“The most popular surf spot here in Dubai is Sunset Beach. On a day when there are waves, you can see between 50 and 70 people out on the water at a time. It gets quite crowded but the break is probably one of the best ones here.
“The spots are getting a bit more crowded because there’s less choice. There used to be waves along the whole coast of Dubai and you could pretty much surf anywhere and you’d have different breaks. But because they built the World Islands and the Palm islands, they’ve pretty much blocked all the surf. Now there are four beaches where you can surf and they’re slowly being taken away as the years go on. For example, there used to be a really nice break near the Hilton hotel on JBR, but recently they’ve built that Dubai Eye so that’s stopping all the waves again.
“But starting from Sunset Beach all the way down to Russian Beach, they’ve built groynes, which have made the waves better. Because of the natural sand movement, the sand builds up and creates what we call a bank along the groynes. It’s called a point break – so the waves will break from the groyne, and then break down along the beach. Those have actually brought a lot more spots, which has helped out with the crowds.
“Just before Sharjah, there are three bays. Because of the Palm Deira, you only get waves on the last one. The swell direction and the winds have to be right for that place to work. If it’s coming in too north-easterly, which is from Qatar way, it might not hit properly, so it’s quite hit and miss.”
Ajman & Sharjah
“There are no Palm islands or World Islands, so there are waves along the whole coast. It’s all exposed to the open swell. You probably want to wear a rash vest or something a bit more covered up. You can’t just go out there with board shorts on.”
“The sand gradient is very, very steady as it goes out to sea. What you need for a wave to break is deep water and then all of a sudden a shallow surface of sand or reef. If it’s gradual then it doesn’t have anything to break on. I have surfed Saadiyat Island but there are residences and the hotels so it’s difficult to get access.”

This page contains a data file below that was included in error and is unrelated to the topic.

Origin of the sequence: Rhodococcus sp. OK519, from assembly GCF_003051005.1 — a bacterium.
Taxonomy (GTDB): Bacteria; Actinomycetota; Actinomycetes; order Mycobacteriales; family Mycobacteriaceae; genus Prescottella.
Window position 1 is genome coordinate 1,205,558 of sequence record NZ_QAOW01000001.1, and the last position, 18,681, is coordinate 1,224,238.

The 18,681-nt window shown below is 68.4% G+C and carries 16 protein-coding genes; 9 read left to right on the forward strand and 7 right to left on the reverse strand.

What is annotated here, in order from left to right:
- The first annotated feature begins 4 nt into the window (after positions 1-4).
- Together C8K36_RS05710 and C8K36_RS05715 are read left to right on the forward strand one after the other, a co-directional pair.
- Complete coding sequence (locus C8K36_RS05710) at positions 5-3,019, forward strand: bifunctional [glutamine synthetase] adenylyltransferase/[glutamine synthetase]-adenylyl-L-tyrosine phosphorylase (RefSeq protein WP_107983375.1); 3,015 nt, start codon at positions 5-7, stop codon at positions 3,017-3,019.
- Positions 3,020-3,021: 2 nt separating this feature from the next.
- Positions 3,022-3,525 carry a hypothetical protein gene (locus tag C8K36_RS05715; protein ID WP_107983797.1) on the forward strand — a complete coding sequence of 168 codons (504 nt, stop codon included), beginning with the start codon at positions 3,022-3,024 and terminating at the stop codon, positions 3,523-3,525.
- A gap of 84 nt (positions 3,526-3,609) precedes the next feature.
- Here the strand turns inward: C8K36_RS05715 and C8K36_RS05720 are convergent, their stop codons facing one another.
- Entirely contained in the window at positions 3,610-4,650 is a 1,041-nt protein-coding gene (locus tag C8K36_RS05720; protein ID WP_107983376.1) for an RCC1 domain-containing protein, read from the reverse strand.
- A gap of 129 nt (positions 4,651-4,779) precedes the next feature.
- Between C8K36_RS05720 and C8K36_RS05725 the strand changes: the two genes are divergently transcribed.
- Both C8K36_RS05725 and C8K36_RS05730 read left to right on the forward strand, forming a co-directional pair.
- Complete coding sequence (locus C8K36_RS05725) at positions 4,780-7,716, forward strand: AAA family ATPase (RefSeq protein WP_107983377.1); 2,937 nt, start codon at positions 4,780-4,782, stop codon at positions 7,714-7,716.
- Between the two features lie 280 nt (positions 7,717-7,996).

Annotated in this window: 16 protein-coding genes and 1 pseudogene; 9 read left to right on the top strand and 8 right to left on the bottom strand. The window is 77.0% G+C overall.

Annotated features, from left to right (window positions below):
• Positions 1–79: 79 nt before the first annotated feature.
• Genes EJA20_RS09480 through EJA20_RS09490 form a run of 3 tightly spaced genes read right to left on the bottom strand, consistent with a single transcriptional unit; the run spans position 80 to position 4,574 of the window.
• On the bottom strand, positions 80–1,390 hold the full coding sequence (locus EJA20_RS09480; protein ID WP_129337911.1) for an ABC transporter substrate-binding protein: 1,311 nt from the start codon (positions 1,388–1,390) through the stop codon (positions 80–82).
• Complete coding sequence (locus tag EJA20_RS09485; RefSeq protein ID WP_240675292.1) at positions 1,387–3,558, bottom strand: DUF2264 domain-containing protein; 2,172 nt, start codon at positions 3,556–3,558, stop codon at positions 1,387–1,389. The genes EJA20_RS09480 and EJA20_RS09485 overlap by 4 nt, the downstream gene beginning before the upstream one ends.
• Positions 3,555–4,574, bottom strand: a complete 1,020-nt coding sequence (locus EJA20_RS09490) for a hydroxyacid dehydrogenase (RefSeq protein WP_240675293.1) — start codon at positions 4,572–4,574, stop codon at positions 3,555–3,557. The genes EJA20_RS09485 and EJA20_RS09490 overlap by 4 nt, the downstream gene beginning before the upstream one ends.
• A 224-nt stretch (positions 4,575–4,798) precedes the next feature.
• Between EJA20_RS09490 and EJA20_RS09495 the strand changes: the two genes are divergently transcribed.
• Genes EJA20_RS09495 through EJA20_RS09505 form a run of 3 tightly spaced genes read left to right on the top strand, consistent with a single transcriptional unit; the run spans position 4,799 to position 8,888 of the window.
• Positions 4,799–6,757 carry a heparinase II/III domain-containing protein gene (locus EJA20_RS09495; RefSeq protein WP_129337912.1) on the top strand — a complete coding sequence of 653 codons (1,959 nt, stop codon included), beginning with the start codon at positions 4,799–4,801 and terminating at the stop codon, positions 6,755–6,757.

“It’s not as consistent [as Dubai]. You need to check that the conditions are right. There are waves right next to Snoopy Island. You do get reef breaks; there’s a nice break there called Tim’s Reef – named after Tim who found it and was the first person to surf it. Whenever you get a big cyclone over Oman you definitely want to head down to Fujairah because there’s going to be a good swell.”
Surfboard, paddleboard and kayak rentals Dhs75 (one hour), Dhs100 (two hours), Dhs200 (all day). Open daily 7am-6.30pm. The Surf House, Umm Suqeim Road, near Sunset Beach, www.surfingindubai.com (050 504 3020).
Daniel’s top four tips for beginners
1. “Always learn on a soft board. A lot of people try and learn on the small, high-perform short boards, but they’re very difficult to use if you’ve never done it before. You won’t be able to catch the waves or stand up. Get a big board with lots of flotation.”
2. “Always have a qualified instructor or somebody who’s got surf experience with you. It’s not advisable to rent a board and head out by yourself if you’ve never done it before. You need about three to five lessons [first].”
3. “There are rules like any sport. You can’t go out there not understanding the etiquette because you could get injured and get in people’s way. People could run over you, or you could even break your board. That’s one of the main reasons you want to go out with an instructor.”
4. “Find a good instructor. You’d be surprised how easy it actually is if you get taught correctly. [The Surf House] guarantees that you can stand up in the first lesson.”
If you want to surf some gnarly waves, The Surf House updates its online surf report at 7am each day with basic, straightforward info about the waves and the best times to catch them (www.surfingdubai.com) using information from Wind Guru (www.windguru.com) and Magic Seaweed (www.magicseaweed.com). They also have a five-day advance prediction.
The Surf House
In addition to surfing lessons, The Surf House rents out boards and kayaks. What’s more, there’s a cafe serving coffee and healthy smoothies, and a shop selling merchandise from surf brands such as Mr Boho, Vampirate and Sun Bum. It also runs yoga sessions
and international ‘surfaris’, plus it has a repair shop and a recording studio.